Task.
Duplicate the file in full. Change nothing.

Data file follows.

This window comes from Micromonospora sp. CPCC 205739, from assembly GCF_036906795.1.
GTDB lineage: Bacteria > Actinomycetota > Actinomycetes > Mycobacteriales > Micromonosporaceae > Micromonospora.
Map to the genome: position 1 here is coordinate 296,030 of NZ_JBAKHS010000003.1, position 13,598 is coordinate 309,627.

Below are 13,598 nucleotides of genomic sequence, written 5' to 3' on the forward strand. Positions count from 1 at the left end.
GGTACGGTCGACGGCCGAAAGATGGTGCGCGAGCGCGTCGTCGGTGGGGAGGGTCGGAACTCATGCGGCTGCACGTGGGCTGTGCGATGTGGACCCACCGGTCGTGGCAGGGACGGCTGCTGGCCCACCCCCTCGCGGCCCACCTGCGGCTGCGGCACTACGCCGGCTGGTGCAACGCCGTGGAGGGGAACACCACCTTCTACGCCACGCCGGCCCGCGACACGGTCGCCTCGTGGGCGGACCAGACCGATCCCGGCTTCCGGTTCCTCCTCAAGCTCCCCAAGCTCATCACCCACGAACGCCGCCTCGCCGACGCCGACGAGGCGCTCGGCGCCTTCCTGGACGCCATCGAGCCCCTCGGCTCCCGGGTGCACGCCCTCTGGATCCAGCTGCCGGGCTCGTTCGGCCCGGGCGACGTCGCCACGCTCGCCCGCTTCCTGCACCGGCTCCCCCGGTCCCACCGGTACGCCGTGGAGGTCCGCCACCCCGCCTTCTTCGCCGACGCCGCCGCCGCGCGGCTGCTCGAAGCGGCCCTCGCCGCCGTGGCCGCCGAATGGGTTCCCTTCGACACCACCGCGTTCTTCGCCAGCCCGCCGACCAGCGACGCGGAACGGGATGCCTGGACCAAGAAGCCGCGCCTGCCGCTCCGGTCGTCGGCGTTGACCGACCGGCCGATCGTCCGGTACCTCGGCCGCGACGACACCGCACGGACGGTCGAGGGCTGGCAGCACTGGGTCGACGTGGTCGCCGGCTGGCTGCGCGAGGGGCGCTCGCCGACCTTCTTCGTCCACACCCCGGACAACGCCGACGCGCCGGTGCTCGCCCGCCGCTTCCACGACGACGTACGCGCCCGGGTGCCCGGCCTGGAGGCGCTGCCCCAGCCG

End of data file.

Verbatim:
This window comes from Micromonospora sp. CPCC 205739, from assembly GCF_036906795.1.
GTDB lineage: Bacteria > Actinomycetota > Actinomycetes > Mycobacteriales > Micromonosporaceae > Micromonospora.
Map to the genome: position 1 here is coordinate 296,030 of NZ_JBAKHS010000003.1, position 13,598 is coordinate 309,627.

Below are 13,598 nucleotides of genomic sequence, written 5' to 3' on the forward strand. Positions count from 1 at the left end.
GGTACGGTCGACGGCCGAAAGATGGTGCGCGAGCGCGTCGTCGGTGGGGAGGGTCGGAACTCATGCGGCTGCACGTGGGCTGTGCGATGTGGACCCACCGGTCGTGGCAGGGACGGCTGCTGGCCCACCCCCTCGCGGCCCACCTGCGGCTGCGGCACTACGCCGGCTGGTGCAACGCCGTGGAGGGGAACACCACCTTCTACGCCACGCCGGCCCGCGACACGGTCGCCTCGTGGGCGGACCAGACCGATCCCGGCTTCCGGTTCCTCCTCAAGCTCCCCAAGCTCATCACCCACGAACGCCGCCTCGCCGACGCCGACGAGGCGCTCGGCGCCTTCCTGGACGCCATCGAGCCCCTCGGCTCCCGGGTGCACGCCCTCTGGATCCAGCTGCCGGGCTCGTTCGGCCCGGGCGACGTCGCCACGCTCGCCCGCTTCCTGCACCGGCTCCCCCGGTCCCACCGGTACGCCGTGGAGGTCCGCCACCCCGCCTTCTTCGCCGACGCCGCCGCCGCGCGGCTGCTCGAAGCGGCCCTCGCCGCCGTGGCCGCCGAATGGGTTCCCTTCGACACCACCGCGTTCTTCGCCAGCCCGCCGACCAGCGACGCGGAACGGGATGCCTGGACCAAGAAGCCGCGCCTGCCGCTCCGGTCGTCGGCGTTGACCGACCGGCCGATCGTCCGGTACCTCGGCCGCGACGACACCGCACGGACGGTCGAGGGCTGGCAGCACTGGGTCGACGTGGTCGCCGGCTGGCTGCGCGAGGGGCGCTCGCCGACCTTCTTCGTCCACACCCCGGACAACGCCGACGCGCCGGTGCTCGCCCGCCGCTTCCACGACGACGTACGCGCCCGGGTGCCCGGCCTGGAGGCGCTGCCCCAGCCG